I want to create a theme for android phones. I guess the best way to go is to create a file that is as light as possible.

Now I want to create the files in photoshop, they have to be transparent PNG's. Now I see that there are a lot of different settings I can use, for example the image mode: lab, rbg, etc. There are also different bits, 8 bit, 16 bit etc.

Now what settings can I use to create good sharp png's but with a minimal size.

Maybe someone could share some tips on exporting. I now export for web & devices, but maybe there is another option.

Maybe there is also better software than photoshop to do this.

3 Answers 3


All pngs are 'good' and 'sharp' as they are losslessly compressed, unlike jpgs. It's just a matter of experimenting with settings that keep an amount of colour that you're happy with while keeping file sizes as low as possible.

In Photoshop, the 'Save for web' exporter allows you to view 3 different optimised versions of the output as well as the original. Use these to compare the outputs and find one that's acceptable for you.

  • Yes I experimented, but I can never get the filesize the same as the original png on the phone. Aug 4, 2011 at 16:18
  • @saif Can we have a look at the original png file ;-) Aug 4, 2011 at 16:24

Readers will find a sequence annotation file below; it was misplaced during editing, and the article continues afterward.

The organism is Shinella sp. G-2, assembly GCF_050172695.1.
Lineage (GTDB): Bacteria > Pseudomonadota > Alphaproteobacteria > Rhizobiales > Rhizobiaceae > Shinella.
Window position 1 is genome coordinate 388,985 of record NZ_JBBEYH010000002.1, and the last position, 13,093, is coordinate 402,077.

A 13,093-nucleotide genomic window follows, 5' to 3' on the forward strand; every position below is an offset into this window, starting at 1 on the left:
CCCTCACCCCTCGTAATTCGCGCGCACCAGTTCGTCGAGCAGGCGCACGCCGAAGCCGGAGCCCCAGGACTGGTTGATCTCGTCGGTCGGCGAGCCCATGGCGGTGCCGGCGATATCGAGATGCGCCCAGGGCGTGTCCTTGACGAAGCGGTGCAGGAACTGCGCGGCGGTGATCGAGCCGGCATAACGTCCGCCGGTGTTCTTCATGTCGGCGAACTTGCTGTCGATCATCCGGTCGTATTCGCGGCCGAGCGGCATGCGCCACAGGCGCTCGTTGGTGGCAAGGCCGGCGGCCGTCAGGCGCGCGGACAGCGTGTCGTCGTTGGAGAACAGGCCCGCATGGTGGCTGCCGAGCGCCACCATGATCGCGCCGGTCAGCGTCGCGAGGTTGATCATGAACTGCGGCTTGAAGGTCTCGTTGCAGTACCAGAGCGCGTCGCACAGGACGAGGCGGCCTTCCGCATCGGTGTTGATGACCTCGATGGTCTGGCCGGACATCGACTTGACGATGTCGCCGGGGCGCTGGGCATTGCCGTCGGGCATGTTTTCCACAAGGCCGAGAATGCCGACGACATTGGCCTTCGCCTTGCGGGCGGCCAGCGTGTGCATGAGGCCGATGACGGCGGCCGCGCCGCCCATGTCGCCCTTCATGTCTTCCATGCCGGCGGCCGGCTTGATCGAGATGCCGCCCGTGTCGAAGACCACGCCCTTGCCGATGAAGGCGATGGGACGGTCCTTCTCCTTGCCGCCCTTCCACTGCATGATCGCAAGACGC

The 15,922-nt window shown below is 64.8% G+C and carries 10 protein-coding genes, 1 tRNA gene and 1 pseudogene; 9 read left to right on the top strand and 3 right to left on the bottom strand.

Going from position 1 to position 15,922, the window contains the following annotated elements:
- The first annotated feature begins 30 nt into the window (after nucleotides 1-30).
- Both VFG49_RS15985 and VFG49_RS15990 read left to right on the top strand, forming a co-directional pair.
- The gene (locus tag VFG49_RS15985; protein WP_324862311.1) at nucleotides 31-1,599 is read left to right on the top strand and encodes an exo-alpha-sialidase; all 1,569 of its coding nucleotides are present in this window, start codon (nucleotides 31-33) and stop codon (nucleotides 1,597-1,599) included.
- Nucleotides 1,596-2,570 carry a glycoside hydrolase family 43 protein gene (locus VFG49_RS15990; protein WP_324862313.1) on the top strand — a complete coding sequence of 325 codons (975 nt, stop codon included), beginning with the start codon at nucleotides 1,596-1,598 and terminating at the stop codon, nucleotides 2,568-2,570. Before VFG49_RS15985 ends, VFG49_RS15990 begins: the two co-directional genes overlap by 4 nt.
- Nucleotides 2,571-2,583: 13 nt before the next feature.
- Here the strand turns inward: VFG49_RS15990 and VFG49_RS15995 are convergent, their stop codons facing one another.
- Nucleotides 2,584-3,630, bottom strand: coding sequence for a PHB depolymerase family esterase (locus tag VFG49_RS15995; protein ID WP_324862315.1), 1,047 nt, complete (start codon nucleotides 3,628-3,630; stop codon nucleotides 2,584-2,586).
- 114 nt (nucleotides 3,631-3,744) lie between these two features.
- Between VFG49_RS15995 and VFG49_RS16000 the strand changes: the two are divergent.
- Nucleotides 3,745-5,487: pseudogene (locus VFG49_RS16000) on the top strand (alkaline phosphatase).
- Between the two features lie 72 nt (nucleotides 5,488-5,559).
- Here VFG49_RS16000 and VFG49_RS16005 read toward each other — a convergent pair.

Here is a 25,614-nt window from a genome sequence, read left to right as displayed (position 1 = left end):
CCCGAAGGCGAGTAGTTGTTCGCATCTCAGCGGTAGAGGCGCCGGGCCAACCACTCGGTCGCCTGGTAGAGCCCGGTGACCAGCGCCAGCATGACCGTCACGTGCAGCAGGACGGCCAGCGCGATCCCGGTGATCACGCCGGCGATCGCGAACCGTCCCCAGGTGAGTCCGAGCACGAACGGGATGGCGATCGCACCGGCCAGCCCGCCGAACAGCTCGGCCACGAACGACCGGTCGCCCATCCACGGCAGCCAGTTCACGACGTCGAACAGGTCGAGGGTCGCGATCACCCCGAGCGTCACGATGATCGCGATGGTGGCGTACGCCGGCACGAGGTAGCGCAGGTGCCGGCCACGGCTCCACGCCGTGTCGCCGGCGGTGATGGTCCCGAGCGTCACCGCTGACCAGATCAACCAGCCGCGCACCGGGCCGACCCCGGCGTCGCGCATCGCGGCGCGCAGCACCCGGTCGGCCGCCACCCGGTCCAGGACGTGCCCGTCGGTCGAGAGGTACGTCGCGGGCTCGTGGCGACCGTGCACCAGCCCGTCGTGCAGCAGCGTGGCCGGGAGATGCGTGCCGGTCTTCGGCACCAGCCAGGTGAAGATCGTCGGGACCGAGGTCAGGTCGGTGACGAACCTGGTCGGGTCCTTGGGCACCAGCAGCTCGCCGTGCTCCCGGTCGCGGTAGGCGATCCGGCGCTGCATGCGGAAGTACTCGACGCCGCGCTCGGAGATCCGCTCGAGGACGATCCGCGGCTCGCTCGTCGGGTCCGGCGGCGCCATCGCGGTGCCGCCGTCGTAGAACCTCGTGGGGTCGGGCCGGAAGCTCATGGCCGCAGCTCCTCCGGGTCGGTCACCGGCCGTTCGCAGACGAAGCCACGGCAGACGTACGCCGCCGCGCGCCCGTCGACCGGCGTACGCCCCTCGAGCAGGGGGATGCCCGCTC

• Sorry I did not post the originals, but there were a lot of different once. The post of Alan helped me a lot in getting a good combination, that's why I accepted the answer. Aug 6, 2011 at 23:56

The only color space to use for image prep for mobile devices is RGB. (You can use others temporarily for retouching purposes, but your final output will always be RGB, so best work in that space all the time.)

sRGB is the safest, since you don't know the capabilities of specific devices at design-time.

Save for Web is your best option inside Photoshop. 8-bit will result in significantly smaller file sizes than 24-bit, and the visible difference is often negligible, especially for small screens.

See this question on superuser for a comparison of several PNG compression utilities.


Photoshop's "Save For Web" isn't the best tool indeed. It compresses PNGs poorly and doesn't fully support alpha channel in 8-bit PNGs.

Instead use ImageAlpha+ImageOptim on Mac or TinyPNG+PNGGauntlet on Windows.

Here's a real-world test showing that PNGs with alpha channel can be reduced to less than quarter of Photoshop's size.

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